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Optimizing Google Ads with 3 Essential Metrics in GA4

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Last Updated on May 26, 2023

The deadline for transitioning to Google Analytics 4 (GA4), as mandated by Google, is swiftly approaching. Although most marketers have a fundamental understanding of GA4, there are numerous advantages and characteristics of GA4 that are beneficial to be aware of. Although GA4 has many features, I have come across a few significant ones that could improve your Google Ads campaigns.

Before we dive into this article, it’s important to understand that if you haven’t migrated to Google Analytics 4 yet from the previous Google Universal Analytics properties, your historic data is at risk of being lost for good. But don’t just take our word for it, Google has been issuing reminders for a while now to ensure all users are migrated to GA4 and a failure to do so will result in Google automatically creating GA4 properties.

As Google Analytics revolves around data, here are three key performance metrics that marketers should be aware of in order to improve the effectiveness of their Google Ads campaigns.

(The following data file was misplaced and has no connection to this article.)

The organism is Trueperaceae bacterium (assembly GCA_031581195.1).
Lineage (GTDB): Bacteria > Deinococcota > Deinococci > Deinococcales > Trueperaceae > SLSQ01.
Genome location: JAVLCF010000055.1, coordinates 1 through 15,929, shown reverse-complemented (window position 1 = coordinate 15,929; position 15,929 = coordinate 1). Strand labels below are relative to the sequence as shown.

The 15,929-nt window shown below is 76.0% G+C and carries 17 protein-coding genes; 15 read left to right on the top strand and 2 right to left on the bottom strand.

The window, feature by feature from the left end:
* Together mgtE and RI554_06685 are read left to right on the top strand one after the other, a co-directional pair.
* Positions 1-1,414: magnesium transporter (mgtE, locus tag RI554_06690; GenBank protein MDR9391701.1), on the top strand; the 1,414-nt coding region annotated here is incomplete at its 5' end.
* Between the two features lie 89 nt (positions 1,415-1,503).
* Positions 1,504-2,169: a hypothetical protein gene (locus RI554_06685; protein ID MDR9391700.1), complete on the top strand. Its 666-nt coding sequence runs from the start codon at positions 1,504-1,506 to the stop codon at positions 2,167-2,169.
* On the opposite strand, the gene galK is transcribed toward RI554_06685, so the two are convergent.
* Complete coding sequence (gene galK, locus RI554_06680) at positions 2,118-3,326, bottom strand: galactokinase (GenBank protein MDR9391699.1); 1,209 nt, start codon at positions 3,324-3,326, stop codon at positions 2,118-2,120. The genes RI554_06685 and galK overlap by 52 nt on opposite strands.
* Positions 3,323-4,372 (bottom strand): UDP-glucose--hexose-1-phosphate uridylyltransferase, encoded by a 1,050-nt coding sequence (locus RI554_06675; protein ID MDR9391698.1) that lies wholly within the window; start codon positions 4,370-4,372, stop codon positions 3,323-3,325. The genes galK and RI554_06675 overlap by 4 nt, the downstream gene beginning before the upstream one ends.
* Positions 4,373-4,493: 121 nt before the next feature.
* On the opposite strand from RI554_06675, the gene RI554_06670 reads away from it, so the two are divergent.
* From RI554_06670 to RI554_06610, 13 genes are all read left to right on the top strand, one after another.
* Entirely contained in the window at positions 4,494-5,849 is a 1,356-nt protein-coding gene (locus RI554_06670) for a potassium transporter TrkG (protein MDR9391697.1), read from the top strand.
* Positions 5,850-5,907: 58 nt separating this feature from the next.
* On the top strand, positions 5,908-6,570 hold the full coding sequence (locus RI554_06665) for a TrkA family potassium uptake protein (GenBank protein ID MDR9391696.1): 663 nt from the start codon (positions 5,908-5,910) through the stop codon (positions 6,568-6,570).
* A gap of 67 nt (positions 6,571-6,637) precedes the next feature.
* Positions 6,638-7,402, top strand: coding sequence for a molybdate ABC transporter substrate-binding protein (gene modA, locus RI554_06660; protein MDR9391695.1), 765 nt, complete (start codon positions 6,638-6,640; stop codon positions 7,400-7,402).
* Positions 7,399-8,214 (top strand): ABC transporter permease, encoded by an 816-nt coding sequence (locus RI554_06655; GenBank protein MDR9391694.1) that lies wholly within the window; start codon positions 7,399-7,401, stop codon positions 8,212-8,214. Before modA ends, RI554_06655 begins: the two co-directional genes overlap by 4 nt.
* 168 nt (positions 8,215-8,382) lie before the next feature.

Understanding GA4 Metrics

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A summary of how Google identifies a “Metric” is the following:

“A metric is a quantitative measurement, such as an average, ratio, percentage, and so on. It’s always a number as opposed to text.”

The term “metrics” is sometimes mistaken for “dimensions”, even though the definition is straightforward. A dimension refers to an element or description of data, while a metric measures that data. For instance, in GA4, the name of an event action by a user is what is deemed a dimension. The amount of times that the event is actioned is a metric.

Now that we have that understanding, let us now asses which three metrics to consider when looking to optimize your campaigns within Google Ads.

Top Google Analytics 4 Metrics to Consider: Active Users

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Just as we did with identifying how Google defines what a metric is, let’s do the same for “Active Users.”

Active users are considered to be “any user who has an engaged session or when Analytics collects:

  • the first_visit event or engagement_time_msec parameter from a website